Rechrenchment sounds like a pretty good plan for 2016. All the great generals in history used it strategically to build strength, position and prepare for moving forward. And it’s not like nothing else is going on in your lives. He’s getting ready for college, already?

    I need to figure out my vision. Like you, life changes this last year kind of derailed me. Do I need a new vision, or just a revision? Dunno. Something I’ve been thinking about this past week. When I’ve got it I will for sure write it down in big block letters.

  2. Last year was our rebuilding year. Healing from surgery, old job gone, living with different finances, new jobs, just plain creating new life. This year we hope to refine. Maybe the refining will be the bigger change, or a larger step to our new life. I’m looking forward.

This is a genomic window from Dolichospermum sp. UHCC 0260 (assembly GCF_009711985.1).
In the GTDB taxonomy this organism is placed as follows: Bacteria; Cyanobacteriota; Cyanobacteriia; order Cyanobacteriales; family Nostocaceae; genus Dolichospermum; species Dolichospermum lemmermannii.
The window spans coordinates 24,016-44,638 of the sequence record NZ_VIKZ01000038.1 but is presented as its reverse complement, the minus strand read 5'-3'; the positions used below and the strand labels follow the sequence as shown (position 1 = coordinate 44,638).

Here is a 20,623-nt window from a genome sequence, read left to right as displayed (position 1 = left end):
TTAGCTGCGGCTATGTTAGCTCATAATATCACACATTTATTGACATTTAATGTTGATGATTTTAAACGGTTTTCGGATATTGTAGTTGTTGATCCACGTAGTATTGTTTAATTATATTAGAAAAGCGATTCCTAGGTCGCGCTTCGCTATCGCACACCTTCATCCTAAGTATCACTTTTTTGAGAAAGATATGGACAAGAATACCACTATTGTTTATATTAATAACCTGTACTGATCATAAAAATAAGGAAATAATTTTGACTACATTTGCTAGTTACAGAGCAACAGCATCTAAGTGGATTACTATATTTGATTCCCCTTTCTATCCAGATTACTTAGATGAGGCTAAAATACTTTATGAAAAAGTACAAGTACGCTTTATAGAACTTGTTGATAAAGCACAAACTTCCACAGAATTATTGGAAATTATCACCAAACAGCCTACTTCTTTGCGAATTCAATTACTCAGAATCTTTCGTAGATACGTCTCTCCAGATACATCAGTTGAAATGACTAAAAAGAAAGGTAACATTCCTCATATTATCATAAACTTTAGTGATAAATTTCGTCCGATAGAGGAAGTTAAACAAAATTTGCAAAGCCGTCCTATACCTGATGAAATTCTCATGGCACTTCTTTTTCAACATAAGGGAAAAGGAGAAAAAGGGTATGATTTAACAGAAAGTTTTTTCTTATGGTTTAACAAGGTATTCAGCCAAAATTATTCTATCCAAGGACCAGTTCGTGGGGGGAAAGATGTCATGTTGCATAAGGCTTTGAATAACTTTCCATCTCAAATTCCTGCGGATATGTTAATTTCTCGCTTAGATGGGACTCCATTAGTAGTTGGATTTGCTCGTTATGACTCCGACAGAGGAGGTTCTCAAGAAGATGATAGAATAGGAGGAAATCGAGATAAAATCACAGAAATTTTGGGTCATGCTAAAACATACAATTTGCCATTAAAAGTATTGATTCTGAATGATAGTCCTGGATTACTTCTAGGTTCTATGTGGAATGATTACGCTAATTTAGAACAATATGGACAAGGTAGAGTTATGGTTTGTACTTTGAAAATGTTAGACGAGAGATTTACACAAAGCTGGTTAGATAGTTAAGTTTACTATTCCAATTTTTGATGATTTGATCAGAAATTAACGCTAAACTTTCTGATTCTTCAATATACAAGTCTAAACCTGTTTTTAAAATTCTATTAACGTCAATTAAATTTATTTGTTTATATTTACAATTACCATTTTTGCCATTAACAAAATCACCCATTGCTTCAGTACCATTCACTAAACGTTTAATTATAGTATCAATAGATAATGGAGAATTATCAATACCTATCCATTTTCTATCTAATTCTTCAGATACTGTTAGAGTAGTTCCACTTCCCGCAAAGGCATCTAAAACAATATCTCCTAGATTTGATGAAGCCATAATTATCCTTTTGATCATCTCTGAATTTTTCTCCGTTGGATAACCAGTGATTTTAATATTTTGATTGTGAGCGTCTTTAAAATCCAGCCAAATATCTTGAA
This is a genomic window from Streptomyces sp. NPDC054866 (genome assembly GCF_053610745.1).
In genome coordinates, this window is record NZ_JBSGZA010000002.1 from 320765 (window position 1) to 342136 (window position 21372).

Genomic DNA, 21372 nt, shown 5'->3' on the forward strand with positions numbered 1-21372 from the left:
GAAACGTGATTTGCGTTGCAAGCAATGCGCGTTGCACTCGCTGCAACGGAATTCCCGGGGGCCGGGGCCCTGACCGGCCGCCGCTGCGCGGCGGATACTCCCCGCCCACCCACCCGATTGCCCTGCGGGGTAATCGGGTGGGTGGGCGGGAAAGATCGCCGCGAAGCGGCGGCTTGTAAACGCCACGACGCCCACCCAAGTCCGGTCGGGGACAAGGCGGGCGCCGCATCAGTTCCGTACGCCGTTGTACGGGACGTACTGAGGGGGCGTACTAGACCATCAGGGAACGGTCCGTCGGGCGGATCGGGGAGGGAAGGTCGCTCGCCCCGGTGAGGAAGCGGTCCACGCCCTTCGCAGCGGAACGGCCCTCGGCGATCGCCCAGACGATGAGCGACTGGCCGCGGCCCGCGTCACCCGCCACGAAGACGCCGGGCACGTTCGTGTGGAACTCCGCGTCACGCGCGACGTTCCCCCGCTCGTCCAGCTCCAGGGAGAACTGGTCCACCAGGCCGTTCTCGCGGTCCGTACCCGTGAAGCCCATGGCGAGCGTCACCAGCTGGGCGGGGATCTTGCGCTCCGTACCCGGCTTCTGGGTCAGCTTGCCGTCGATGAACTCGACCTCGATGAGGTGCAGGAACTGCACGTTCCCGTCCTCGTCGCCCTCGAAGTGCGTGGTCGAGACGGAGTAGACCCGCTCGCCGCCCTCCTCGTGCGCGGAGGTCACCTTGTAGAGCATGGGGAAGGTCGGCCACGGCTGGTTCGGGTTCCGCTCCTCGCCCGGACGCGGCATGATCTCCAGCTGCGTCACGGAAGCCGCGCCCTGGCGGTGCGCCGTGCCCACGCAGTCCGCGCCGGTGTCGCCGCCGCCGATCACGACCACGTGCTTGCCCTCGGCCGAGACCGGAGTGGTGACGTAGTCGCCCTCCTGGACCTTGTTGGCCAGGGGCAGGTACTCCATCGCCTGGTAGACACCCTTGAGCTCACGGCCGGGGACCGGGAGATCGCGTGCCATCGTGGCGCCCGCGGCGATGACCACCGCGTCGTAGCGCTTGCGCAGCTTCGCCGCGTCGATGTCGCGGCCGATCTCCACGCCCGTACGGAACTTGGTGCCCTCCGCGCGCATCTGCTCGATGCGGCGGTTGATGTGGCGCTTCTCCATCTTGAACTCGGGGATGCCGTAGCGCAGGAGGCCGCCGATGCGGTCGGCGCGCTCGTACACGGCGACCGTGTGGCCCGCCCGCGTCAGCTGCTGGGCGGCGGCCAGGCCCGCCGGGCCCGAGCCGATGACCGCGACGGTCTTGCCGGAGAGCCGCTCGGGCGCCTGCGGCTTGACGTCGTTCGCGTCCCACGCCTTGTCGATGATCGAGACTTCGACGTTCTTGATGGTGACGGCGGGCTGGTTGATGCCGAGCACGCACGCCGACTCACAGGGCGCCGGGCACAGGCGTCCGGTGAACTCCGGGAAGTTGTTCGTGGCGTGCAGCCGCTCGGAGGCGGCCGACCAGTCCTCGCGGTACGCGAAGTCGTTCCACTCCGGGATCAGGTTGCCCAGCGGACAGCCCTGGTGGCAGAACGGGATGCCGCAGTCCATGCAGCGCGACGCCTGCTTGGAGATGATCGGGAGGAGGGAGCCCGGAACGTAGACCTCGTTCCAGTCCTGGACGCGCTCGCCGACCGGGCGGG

3. When my 15 year old son wanted to try a money making bird project he went with turkeys. It was a hit and he made about $20-25 PER BIRD! The biggest problem is that the birds grew so large on his tender loving care that they wouldn’t fit into the plucker we borrowed from a friend. He had to pluck them by hand. At the end of the adventure he wished he had purchased more than 10 poults. It was an interesting lesson in economics.

    • We do a lot of hand plucking of our turkeys. A lot. It ends up taking about 15 minutes per bird to slaughter and package them up. 15 minutes is a long time…especially when you have 50 birds to process and it’s a cold November. You might suggest distributing a portion of your profits to a commercial slaughter house so he can eat a sandwich while the birds are processed. Hand processing large birds doesn’t scale up.